Flagstaff, AZ – One hundred years ago, a 22-year-old tenderfoot and new graduate of the Yale Forestry School arrived in eastern Arizona. He came by wagon from the railhead in Holbrook. His job? To serve as assistant forester of the new Apache National Forest in the White Mountains. His name? Aldo Leopold.
On his trusty horse, Jiminy Hicks, Leopold rode for two summers through the verdant high-country forests. He learned quickly from the Southwest's places and people, and was soon promoted to supervisor of New Mexico's Carson National Forest.
Timber, grasslands, soil, and wildlife were Leopold's main concerns. He focused especially on managing game animals such as deer and wild turkey, and at first believed the best way to help them was to have fewer wolves, grizzly bears, and mountain lions.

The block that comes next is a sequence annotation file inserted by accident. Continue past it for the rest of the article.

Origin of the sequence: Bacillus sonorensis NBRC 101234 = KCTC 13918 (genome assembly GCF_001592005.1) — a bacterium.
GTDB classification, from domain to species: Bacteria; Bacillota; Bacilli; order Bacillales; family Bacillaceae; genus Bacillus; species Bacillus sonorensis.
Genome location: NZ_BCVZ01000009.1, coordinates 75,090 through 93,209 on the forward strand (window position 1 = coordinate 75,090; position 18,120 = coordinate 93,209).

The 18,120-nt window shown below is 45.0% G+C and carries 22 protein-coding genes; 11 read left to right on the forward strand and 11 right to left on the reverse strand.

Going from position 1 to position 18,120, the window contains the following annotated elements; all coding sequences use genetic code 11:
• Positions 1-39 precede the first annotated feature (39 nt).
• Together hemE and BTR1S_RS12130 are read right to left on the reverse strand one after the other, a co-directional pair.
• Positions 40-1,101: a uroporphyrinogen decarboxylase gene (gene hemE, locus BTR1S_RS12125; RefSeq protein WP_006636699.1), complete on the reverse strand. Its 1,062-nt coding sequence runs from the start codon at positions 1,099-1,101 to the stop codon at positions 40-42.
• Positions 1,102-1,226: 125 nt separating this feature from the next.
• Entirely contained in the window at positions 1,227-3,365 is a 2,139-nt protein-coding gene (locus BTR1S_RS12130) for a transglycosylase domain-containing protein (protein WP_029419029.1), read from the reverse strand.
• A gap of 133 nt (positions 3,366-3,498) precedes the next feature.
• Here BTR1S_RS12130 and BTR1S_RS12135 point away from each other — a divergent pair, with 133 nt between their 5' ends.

As Leopold's career progressed, so did his ecological consciousness. Eventually, he realized that top predators were essential to a healthy landscape. The most famous expression of those evolving thoughts is the timeless collection of his essays, A Sand County Almanac.
In those fledgling years in the Southwest, Aldo Leopold began to ask the big questions, and formulate answers, that he would mold into his holistic land ethic. "When we see land as a community to which we belong," he wrote, "we may begin to use it with love and respect."
This year the community of the Colorado Plateau celebrates the life and work of this prophetic scientist and conservationist with numerous events in Arizona and New Mexico. To learn more, visit www.leopoldcelebration.org.
For centennial events and more on Aldo Leopold's life, go to www.leopoldcelebration.org or http://azstateparks.com/find/aldo_calendar.html. For events on the Apache-Sitgreaves National Forest, call 928-333-4301.
By Rose Houk